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Seminar by Dr. Anne-Elisabeth Molza

IBPC, CNRS, Paris (France)

21 Jun 2017 11:00
21 Jun 2017 12:00
Lecture room 2009, Jülich GRS building (16.15)

In silico study of Ryanodine receptors

The Ryanodine Receptors (RyR) are members of the six-transmembrane ion channel superfamily. The RyRs are the biggest known ion channels with molecular mass over 2.3 MDa. The RyR are homotetrameric intracellular calcium channels and each subunit contains more than 5000 residues. Three mammalian isoforms exist, RyR1 located in the skeletal muscle, RyR2 in cardiac muscle and RyR3 located in the brain. All RyR share a similar three-dimensional organization with 80% of them folded into cytoplasmic assembly and 20% forming the transmembrane domain (TMD). Mutations of the RyR gene are associated with central core disease and malignant hyperthermia.

Here, we are studying the predominant isoform in skeletal muscle: RyR1. It plays an important role in sarcoplasmic reticulum calcium release, which is essential for excitation-contraction coupling.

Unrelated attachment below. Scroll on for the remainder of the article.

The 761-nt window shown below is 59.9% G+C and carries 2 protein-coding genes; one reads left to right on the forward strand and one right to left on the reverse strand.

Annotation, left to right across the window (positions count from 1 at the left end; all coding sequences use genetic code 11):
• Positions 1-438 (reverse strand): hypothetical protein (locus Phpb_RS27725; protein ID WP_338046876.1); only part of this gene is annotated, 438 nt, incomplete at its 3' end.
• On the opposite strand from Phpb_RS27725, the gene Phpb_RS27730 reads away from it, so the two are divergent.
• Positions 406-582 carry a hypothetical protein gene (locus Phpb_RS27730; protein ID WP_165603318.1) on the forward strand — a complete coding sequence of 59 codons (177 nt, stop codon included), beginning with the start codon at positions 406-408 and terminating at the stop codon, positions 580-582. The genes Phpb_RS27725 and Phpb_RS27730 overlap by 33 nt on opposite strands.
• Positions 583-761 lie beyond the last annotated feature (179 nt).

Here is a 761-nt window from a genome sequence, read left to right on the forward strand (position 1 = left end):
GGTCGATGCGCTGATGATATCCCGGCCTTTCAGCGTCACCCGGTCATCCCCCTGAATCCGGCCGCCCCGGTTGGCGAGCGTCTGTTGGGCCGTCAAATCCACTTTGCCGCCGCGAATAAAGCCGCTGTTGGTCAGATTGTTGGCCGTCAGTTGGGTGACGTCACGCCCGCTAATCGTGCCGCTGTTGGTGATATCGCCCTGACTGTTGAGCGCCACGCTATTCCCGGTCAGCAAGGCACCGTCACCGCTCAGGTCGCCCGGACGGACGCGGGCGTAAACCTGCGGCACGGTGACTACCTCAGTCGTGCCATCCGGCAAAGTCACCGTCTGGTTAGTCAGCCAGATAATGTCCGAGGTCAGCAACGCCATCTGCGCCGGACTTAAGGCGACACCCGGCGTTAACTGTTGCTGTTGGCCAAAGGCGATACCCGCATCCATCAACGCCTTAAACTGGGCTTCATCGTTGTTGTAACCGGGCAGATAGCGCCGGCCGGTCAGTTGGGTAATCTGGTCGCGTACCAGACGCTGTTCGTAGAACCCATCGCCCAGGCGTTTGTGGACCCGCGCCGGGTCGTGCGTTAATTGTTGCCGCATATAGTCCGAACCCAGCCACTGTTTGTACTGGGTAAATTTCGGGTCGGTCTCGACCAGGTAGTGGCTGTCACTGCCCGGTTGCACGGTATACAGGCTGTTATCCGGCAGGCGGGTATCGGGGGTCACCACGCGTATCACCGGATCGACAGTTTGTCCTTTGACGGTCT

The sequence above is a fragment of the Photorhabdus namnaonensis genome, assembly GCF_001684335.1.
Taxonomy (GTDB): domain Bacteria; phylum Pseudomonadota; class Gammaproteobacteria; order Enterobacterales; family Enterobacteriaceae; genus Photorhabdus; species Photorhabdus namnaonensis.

RyR1 contains several binding sites for the channel activators: Ca2+, ATP, Caffeine and an antagonist: Ryanodine. Recently several cryo-electron microscopy studies have described the organization of closed and open states of RyR1, with high resolution up to 3.6A, paving the way to build three-dimensional structures by a fitting process. These structures contain several gaps and moreover they bear many uncertainties when it comes to the coordinates of certain residues or subdomains. However, knowledge about the opening / closing channel mechanism remains limited.

Given the lack of data, we decided to investigate the RyR combining in silico methods and experimental data when available. Our protocol uses an ab initio modeling method to fill the gaps and visual verifying to improve coordinates of “unknown” residues. The molecular dynamics flexible fitting method has been used to obtain an initial structure based on electron density for each condition and conformation. Thanks to coarse-grained approaches complemented by atomistic molecular modeling we are studying the TMD to provide new insights on the effect of different ligands on the channel's conformation. Nevertheless, between the cytoplasmic domain and the TMD, a large disordered region of 286aa exists. Because no structural information is currently available, we are going to study it using a flexible and interactive molecular dynamics (BioSpring) to improve auxiliary transmembrane helix presence and other transitory motions.